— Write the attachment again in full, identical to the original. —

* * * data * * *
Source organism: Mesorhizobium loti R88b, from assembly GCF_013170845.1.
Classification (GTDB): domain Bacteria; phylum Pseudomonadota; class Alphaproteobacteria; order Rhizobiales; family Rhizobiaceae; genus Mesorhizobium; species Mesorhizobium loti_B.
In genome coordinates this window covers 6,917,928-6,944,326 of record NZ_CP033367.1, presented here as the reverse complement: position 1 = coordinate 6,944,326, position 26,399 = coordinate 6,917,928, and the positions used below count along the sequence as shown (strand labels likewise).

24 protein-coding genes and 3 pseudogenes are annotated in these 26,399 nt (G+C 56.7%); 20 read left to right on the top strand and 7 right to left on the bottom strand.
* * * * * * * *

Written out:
Source organism: Mesorhizobium loti R88b, from assembly GCF_013170845.1.
Classification (GTDB): domain Bacteria; phylum Pseudomonadota; class Alphaproteobacteria; order Rhizobiales; family Rhizobiaceae; genus Mesorhizobium; species Mesorhizobium loti_B.
In genome coordinates this window covers 6,917,928-6,944,326 of record NZ_CP033367.1, presented here as the reverse complement: position 1 = coordinate 6,944,326, position 26,399 = coordinate 6,917,928, and the positions used below count along the sequence as shown (strand labels likewise).

24 protein-coding genes and 3 pseudogenes are annotated in these 26,399 nt (G+C 56.7%); 20 read left to right on the top strand and 7 right to left on the bottom strand.